Google responds to data concerns over cloud apps

Powered by SC Magazine
 

Plans on introducing HTTPS as standard to all users.

Google has responded to criticism that its online applications have poor security.

In an open letter to Google chief executive Eric Schmitt 38 computer scientists, law professors and security experts highlighted their concerns over the current state of security in the inline applications.

“Google’s default settings put customers at risk unnecessarily. Google’s services protect customers’ usernames and passwords from interception and theft,” the letter reads.

“However, when a user composes email, documents, spreadsheets, presentations and calendar plans, this potentially sensitive content is transferred to Google’s servers in the clear, allowing anyone with the right tools to steal that information.”

The letter, signed by such luminaries as Dr. Ian Brown from the Oxford Internet Institute, Jeff Moss (founder of the DEFCON hacking conference) and Brice Schneier, chief security officer for the BT Group, urges the company to make HTTPS an opt out rather than opt in service and increase the visibility of encryption services.

Google has been quick to respond to the criticism. In less than 24 hours the company had replied on the Google online security blog, with a promise to introduce HTTPS into all Google apps as soon as possible.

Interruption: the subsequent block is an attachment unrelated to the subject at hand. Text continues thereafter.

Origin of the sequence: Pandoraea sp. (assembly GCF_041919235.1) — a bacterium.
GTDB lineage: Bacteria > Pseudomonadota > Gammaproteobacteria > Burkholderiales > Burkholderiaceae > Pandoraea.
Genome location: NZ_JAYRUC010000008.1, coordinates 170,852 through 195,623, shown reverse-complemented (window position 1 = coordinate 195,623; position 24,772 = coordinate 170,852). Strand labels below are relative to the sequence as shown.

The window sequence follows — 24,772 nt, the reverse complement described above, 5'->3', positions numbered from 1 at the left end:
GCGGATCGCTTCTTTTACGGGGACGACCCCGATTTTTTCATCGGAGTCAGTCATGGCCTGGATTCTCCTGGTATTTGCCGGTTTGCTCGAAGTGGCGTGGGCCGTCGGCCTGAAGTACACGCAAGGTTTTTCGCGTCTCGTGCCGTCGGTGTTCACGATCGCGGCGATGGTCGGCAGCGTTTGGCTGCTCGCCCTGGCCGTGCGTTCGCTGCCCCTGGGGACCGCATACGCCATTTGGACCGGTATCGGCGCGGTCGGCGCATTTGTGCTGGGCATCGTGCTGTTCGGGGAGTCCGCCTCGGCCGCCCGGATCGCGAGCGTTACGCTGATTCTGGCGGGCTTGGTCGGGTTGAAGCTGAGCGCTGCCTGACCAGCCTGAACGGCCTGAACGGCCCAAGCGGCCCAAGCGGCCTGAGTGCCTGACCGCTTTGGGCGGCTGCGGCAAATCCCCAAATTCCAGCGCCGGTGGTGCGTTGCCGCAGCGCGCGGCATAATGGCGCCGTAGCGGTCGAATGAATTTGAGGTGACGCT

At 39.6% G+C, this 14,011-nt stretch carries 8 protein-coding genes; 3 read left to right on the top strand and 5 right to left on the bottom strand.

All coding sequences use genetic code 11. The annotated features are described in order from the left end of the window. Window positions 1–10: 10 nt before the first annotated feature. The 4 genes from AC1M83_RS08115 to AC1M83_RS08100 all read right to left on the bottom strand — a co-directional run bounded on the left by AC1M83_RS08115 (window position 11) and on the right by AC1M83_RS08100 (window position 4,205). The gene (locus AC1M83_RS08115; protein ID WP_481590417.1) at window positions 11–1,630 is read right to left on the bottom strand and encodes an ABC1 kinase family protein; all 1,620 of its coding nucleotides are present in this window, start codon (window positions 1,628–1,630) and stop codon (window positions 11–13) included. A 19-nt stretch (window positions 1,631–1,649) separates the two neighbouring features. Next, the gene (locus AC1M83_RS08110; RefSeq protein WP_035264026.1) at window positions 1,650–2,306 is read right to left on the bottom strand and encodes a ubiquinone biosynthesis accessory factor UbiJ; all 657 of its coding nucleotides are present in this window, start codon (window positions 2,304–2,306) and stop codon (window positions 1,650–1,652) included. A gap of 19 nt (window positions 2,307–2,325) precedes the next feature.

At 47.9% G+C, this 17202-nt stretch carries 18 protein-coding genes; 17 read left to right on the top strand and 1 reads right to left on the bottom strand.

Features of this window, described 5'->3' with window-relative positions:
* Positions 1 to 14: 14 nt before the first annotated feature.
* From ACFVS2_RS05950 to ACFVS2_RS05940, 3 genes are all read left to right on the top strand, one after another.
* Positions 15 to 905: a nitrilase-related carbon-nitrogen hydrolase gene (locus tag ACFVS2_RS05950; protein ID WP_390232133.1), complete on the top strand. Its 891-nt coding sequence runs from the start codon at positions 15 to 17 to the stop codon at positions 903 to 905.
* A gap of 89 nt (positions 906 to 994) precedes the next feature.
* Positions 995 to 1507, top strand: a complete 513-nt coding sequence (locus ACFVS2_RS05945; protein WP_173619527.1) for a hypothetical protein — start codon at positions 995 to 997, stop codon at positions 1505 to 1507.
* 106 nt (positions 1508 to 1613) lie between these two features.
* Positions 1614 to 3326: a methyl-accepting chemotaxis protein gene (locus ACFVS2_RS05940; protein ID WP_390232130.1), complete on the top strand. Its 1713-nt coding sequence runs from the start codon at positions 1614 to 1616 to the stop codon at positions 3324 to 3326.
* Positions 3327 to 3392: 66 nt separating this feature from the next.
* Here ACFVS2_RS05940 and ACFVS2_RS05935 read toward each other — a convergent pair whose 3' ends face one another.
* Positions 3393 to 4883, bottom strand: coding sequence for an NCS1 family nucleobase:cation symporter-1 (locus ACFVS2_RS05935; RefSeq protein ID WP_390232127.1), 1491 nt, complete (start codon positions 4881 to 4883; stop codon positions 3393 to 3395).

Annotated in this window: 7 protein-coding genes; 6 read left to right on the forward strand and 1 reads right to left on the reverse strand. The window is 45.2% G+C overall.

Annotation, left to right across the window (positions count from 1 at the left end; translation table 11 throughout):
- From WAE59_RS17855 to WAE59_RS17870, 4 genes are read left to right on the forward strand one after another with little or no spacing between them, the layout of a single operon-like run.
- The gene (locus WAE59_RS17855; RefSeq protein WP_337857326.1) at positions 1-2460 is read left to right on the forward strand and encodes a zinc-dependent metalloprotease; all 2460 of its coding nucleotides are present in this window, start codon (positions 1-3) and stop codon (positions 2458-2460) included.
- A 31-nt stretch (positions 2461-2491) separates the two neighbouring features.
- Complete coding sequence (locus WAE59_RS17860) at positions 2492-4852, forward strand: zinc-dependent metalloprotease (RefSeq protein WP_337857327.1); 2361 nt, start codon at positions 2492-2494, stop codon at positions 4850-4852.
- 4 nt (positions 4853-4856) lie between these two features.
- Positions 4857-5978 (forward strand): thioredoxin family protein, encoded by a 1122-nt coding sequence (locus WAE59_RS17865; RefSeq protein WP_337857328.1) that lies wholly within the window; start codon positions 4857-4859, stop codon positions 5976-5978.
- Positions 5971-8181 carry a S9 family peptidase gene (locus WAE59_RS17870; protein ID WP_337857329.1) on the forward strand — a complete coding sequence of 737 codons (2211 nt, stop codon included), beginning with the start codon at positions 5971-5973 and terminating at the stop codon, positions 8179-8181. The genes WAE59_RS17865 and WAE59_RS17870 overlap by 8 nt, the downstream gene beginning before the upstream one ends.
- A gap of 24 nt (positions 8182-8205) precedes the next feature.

“We're planning a trial in which we'll move small samples of different types of Gmail users to HTTPS to see what their experience is, and whether it affects the performance of their email,” said Alma Whitten, a software engineer in Google’s Security & Privacy Teams.

“Unless there are negative effects on the user experience or it's otherwise impractical, we intend to turn on HTTPS by default more broadly, hopefully for all Gmail users. We're also considering how to make this work best for other apps including Google Docs and Google Calendar.”

Copyright ©v3.co.uk


Google responds to data concerns over cloud apps
 
 
 
Top Stories
ANZ looks to life beyond the transaction
If digital disruptors think an online payments startup could rock the big four, they’ve missed the point of why people use banks, says Patrick Maes.
 
What InfoSec can learn from the insurance industry
[Blog post] Another way data breach laws could help manage risk.
 
A ten-point plan for disrupting security
[Blog post] How can you defend the perimeter when it’s in the cloud?
 
 
Sign up to receive iTnews email bulletins
   FOLLOW US...
Latest Comments
Polls
What is delaying adoption of public cloud in your organisation?







   |   View results
Lock-in concerns
  29%
 
Application integration concerns
  3%
 
Security and compliance concerns
  27%
 
Unreliable network infrastructure
  9%
 
Data sovereignty concerns
  21%
 
Lack of stakeholder support
  3%
 
Protecting on-premise IT jobs
  4%
 
Difficulty transitioning CapEx budget into OpEx
  3%
TOTAL VOTES: 1040

Vote